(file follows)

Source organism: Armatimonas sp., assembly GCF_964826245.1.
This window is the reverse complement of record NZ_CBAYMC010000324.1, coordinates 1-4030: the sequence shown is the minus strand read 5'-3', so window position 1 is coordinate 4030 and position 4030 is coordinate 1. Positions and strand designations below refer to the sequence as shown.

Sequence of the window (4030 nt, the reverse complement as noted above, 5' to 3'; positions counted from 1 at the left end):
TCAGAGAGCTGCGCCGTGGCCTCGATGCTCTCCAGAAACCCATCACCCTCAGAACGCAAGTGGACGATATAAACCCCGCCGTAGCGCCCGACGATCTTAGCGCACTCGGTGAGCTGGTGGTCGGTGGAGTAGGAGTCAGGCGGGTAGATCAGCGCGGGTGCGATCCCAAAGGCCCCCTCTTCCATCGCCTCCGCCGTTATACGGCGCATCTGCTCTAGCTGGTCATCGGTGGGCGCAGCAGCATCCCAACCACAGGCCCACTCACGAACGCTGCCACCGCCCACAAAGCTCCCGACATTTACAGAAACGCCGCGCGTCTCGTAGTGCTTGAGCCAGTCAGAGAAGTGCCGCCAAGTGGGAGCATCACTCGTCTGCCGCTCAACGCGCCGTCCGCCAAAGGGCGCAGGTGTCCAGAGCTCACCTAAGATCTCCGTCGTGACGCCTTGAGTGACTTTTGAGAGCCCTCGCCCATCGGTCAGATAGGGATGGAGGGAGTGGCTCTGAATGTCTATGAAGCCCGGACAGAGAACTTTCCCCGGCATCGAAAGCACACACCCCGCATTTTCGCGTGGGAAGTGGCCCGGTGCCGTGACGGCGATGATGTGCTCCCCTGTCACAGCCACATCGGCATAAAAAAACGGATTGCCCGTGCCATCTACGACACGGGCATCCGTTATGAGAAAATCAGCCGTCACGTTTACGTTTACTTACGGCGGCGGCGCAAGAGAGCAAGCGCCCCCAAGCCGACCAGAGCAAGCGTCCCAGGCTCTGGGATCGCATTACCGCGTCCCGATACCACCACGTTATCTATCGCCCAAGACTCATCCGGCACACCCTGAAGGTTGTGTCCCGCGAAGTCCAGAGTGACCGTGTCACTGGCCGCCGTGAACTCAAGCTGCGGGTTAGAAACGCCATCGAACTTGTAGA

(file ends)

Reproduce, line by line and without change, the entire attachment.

Source organism: Armatimonas sp., assembly GCF_964826245.1.
This window is the reverse complement of record NZ_CBAYMC010000324.1, coordinates 1-4030: the sequence shown is the minus strand read 5'-3', so window position 1 is coordinate 4030 and position 4030 is coordinate 1. Positions and strand designations below refer to the sequence as shown.

Sequence of the window (4030 nt, the reverse complement as noted above, 5' to 3'; positions counted from 1 at the left end):
TCAGAGAGCTGCGCCGTGGCCTCGATGCTCTCCAGAAACCCATCACCCTCAGAACGCAAGTGGACGATATAAACCCCGCCGTAGCGCCCGACGATCTTAGCGCACTCGGTGAGCTGGTGGTCGGTGGAGTAGGAGTCAGGCGGGTAGATCAGCGCGGGTGCGATCCCAAAGGCCCCCTCTTCCATCGCCTCCGCCGTTATACGGCGCATCTGCTCTAGCTGGTCATCGGTGGGCGCAGCAGCATCCCAACCACAGGCCCACTCACGAACGCTGCCACCGCCCACAAAGCTCCCGACATTTACAGAAACGCCGCGCGTCTCGTAGTGCTTGAGCCAGTCAGAGAAGTGCCGCCAAGTGGGAGCATCACTCGTCTGCCGCTCAACGCGCCGTCCGCCAAAGGGCGCAGGTGTCCAGAGCTCACCTAAGATCTCCGTCGTGACGCCTTGAGTGACTTTTGAGAGCCCTCGCCCATCGGTCAGATAGGGATGGAGGGAGTGGCTCTGAATGTCTATGAAGCCCGGACAGAGAACTTTCCCCGGCATCGAAAGCACACACCCCGCATTTTCGCGTGGGAAGTGGCCCGGTGCCGTGACGGCGATGATGTGCTCCCCTGTCACAGCCACATCGGCATAAAAAAACGGATTGCCCGTGCCATCTACGACACGGGCATCCGTTATGAGAAAATCAGCCGTCACGTTTACGTTTACTTACGGCGGCGGCGCAAGAGAGCAAGCGCCCCCAAGCCGACCAGAGCAAGCGTCCCAGGCTCTGGGATCGCATTACCGCGTCCCGATACCACCACGTTATCTATCGCCCAAGACTCATCCGGCACACCCTGAAGGTTGTGTCCCGCGAAGTCCAGAGTGACCGTGTCACTGGCCGCCGTGAACTCAAGCTGCGGGTTAGAAACGCCATCGAACTTGTAGA